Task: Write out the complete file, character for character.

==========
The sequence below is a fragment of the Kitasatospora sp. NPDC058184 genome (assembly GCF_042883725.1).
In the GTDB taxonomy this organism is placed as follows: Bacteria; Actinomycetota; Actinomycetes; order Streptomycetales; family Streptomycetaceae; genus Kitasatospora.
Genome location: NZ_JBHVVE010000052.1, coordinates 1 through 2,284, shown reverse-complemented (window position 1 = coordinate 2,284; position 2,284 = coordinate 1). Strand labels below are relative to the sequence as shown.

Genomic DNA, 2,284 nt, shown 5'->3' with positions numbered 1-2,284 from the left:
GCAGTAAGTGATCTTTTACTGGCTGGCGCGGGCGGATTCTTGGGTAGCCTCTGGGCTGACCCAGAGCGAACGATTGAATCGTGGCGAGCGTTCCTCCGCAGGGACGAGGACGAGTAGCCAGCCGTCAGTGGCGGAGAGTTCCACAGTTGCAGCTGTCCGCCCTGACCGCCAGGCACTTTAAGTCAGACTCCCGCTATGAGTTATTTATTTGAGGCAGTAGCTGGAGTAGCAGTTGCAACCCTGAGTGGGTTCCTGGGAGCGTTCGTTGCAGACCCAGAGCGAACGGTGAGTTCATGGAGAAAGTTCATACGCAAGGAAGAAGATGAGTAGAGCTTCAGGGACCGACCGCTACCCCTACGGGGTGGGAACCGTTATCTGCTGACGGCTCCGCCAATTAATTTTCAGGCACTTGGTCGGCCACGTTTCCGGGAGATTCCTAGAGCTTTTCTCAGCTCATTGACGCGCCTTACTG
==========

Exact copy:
The sequence below is a fragment of the Kitasatospora sp. NPDC058184 genome (assembly GCF_042883725.1).
In the GTDB taxonomy this organism is placed as follows: Bacteria; Actinomycetota; Actinomycetes; order Streptomycetales; family Streptomycetaceae; genus Kitasatospora.
Genome location: NZ_JBHVVE010000052.1, coordinates 1 through 2,284, shown reverse-complemented (window position 1 = coordinate 2,284; position 2,284 = coordinate 1). Strand labels below are relative to the sequence as shown.

Genomic DNA, 2,284 nt, shown 5'->3' with positions numbered 1-2,284 from the left:
GCAGTAAGTGATCTTTTACTGGCTGGCGCGGGCGGATTCTTGGGTAGCCTCTGGGCTGACCCAGAGCGAACGATTGAATCGTGGCGAGCGTTCCTCCGCAGGGACGAGGACGAGTAGCCAGCCGTCAGTGGCGGAGAGTTCCACAGTTGCAGCTGTCCGCCCTGACCGCCAGGCACTTTAAGTCAGACTCCCGCTATGAGTTATTTATTTGAGGCAGTAGCTGGAGTAGCAGTTGCAACCCTGAGTGGGTTCCTGGGAGCGTTCGTTGCAGACCCAGAGCGAACGGTGAGTTCATGGAGAAAGTTCATACGCAAGGAAGAAGATGAGTAGAGCTTCAGGGACCGACCGCTACCCCTACGGGGTGGGAACCGTTATCTGCTGACGGCTCCGCCAATTAATTTTCAGGCACTTGGTCGGCCACGTTTCCGGGAGATTCCTAGAGCTTTTCTCAGCTCATTGACGCGCCTTACTG